NEW YORK – Just when a party was poised to break out in movie theaters, the below-expectation debut of “In the Heights” dampened Hollywood’s hopes of a swift or smooth recovery at the summer box office.
Jon M. Chu’s exuberant adaptation of Lin-Manuel Miranda’s Broadway musical opened with a modest $11.4 million, according to studio estimates Sunday. Forecasts had ranged from $15 million to $20 million. The release of “In the Heights” – a lavish song-and-dance musical accompanied by glowing reviews from critics and considered a milestone movie for Latinos – was widely seen as a cultural event.
On opening weekend, though, the film narrowly missed the top spot. Instead, “A Quiet Place Part II” edged it with $11.7 million in its third weekend of release. (It’s close enough that the order could flip when final figures are released Monday.) On Friday, John Krasinski’s thriller (playing only in theaters) became the first film of the pandemic to reach $100 million domestically ($109 million total).
“Peter Rabbit 2: The Runaway,” a film originally planned to open around Easter 2020, also opened softly, debuting with an estimated $10.4 million.
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Anthony Ramos raises his voice in "In the Heights." (Photo: Macall Polay, AP)
After a string of good box-office weekends, the opening of “In the Heights” was a reminder of the challenges of the marketplace. Most theaters are operating at reduced capacities to allow social distancing. Theater in Canada are largely closed. And getting crowds to come out for a movie that was simultaneously streaming on HBO Max adds another complication.
Starring a mostly fresh-face cast including Anthony Ramos, Melissa Barrera, Corey Hawkins and Leslie Grace, “In the Heights” didn’t have the star power of musicals such as “Mamma Mia!” to give it a boost. Miranda, who performed the lead on Broadway, ceded the part to Ramos and took a minor role.
Instead, the film will depend on strong word of mouth (it received an “A” from audiences on CinemaScore) to propel a long run in theaters. The hopeful comparison would be a movie like 2017’s “The Greatest Showman,” which opened to $18.8 million but held firmly for months, ultimately grossing $174.3 million in the U.S. and Canada.
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“We always thought that the movie has to do the heavy lifting,” says Jeff Goldstein, distribution chief for Warner Bros. “Even though it came in at a lighter level than we had expected, we’re proud of the movie that’s there and over time the hope is that we can get an audience to sample the movie and tell their friends to.”
The studio, as is standard throughout the industry, didn’t release viewing data for “In the Heights” on HBO Max. Previous Warner releases – particularly “Godzilla vs. Kong” (which managed a $32.2 million three-day opening in early April ) and last week’s No. 1 film, “The Conjuring: The Devil Made Me Do It” ( a $24 million debut ) – performed solidly while also being available in the home. The “Conjuring” sequel added $10 million in its second weekend.
HBO Max couldn’t be blamed for any disappointing results, Goldstein says.
“Our experience, which is backed up on ‘In the Heights,’ is that if the movie hits a high level in theaters, it hits a high level on the service,” says Goldstein. “If it hits a low level in theaters, it hits a low level on HBO Max. They’re really very comparable.”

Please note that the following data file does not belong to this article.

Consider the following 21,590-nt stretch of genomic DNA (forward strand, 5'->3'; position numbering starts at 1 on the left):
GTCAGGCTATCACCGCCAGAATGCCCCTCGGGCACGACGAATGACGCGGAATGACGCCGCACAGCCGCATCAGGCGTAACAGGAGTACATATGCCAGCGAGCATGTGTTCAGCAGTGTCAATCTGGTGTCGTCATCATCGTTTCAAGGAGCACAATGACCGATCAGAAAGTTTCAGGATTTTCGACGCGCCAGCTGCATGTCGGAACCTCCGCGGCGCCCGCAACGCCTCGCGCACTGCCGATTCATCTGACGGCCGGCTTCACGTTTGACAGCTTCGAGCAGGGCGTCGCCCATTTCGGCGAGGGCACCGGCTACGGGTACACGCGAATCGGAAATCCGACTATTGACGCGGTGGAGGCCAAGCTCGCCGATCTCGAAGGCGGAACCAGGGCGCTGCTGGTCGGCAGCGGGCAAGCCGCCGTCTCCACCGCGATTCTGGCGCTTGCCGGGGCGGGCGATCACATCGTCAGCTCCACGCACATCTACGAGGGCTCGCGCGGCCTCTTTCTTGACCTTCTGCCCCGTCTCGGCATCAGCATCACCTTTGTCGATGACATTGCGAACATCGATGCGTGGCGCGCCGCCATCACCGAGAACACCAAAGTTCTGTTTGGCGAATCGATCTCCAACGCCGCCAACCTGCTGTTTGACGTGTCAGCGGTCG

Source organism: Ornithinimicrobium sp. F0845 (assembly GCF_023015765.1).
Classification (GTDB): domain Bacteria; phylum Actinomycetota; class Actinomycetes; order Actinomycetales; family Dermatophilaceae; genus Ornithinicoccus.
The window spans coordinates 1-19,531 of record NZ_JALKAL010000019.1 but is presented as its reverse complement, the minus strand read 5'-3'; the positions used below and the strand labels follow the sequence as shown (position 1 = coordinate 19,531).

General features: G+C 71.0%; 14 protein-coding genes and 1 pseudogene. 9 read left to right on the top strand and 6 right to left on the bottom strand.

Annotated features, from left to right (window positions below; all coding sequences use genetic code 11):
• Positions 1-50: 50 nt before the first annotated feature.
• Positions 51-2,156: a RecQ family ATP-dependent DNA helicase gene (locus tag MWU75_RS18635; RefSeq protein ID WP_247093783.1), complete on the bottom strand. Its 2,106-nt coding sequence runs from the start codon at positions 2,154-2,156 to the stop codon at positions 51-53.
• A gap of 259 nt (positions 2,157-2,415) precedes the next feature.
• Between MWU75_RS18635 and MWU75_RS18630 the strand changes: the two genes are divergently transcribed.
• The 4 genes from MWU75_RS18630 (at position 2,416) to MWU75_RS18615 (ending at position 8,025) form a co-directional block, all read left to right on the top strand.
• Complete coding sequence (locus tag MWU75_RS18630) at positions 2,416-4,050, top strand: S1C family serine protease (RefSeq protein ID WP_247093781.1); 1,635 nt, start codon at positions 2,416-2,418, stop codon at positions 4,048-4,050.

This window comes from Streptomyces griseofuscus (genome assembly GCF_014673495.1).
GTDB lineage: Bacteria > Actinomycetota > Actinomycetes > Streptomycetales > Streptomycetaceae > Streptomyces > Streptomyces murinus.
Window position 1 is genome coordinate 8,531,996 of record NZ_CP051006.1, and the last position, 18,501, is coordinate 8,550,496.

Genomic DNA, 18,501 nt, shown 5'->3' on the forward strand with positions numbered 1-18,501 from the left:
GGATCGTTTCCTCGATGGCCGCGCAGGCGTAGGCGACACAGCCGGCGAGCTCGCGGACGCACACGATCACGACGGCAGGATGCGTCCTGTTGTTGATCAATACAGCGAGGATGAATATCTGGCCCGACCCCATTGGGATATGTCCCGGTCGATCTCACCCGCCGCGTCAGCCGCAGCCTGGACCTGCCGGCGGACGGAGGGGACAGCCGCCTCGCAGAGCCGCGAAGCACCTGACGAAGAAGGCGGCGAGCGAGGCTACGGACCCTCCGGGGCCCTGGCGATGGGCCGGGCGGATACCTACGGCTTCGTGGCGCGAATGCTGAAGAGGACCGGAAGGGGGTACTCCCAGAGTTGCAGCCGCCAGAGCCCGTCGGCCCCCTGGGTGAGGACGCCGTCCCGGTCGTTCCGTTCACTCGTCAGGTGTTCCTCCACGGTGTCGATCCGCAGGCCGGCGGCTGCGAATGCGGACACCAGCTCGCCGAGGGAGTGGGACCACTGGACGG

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Peter Rabbit (James Corden, left) learns the art of the steal from Barnabus (Lennie James). (Photo: Courtesy of Sony Pictures)
Last weekend, Disney’s “Cruella” also made a somewhat muted arrival in theaters because it opened at the same time on Disney+ for $30. In its second weekend, “Cruella” earned $6.7 million, bringing its total to $56 million.
“In the Heights” had originally been set to open in June of last year. The studio and filmmakers, believing its impact would be felt most powerfully in theaters, opted to wait for cinemas to reopen. Ahead of release, Warner put its marketing weight behind the film. Oprah Winfrey hosted a virtual block party for the film. On Wednesday, the film opened the Tribeca Festival with a yellow carpet premiere and screenings scattered throughout New York.
Regardless of box office, “In the Heights” is the rare bigger-budget spectacle film to feature a predominantly Latino cast. Though Latinos make up one of the largest groups of regular moviegoers (accounting for as much as 29% of tickets sold) their representation in Hollywood is still a fraction of that. According to audience surveys, about 40% of the opening-weekend audience for “In the Heights” was Hispanic.
Chu has previously helmed a breakthrough release for Asian Americans in 2018’s “Crazy Rich Asians,” which opened to $26.5 million for three days and then kept a multi-week lock on the box office. Recalling that – or perhaps sensing that “In the Heights” wasn’t going to debut like a blockbuster – Chu urged people to “vote with their wallets” by supporting the film.
“Even ‘Crazy Rich Asians,’ you couldn’t really tell. It was only the second weekend when people started coming back and the third weekend when people who didn’t go to the movies started to come,” Chu says. “Buying tickets to this thing – putting your money where your mouth is – was the democratic statement that no studio could make up.”
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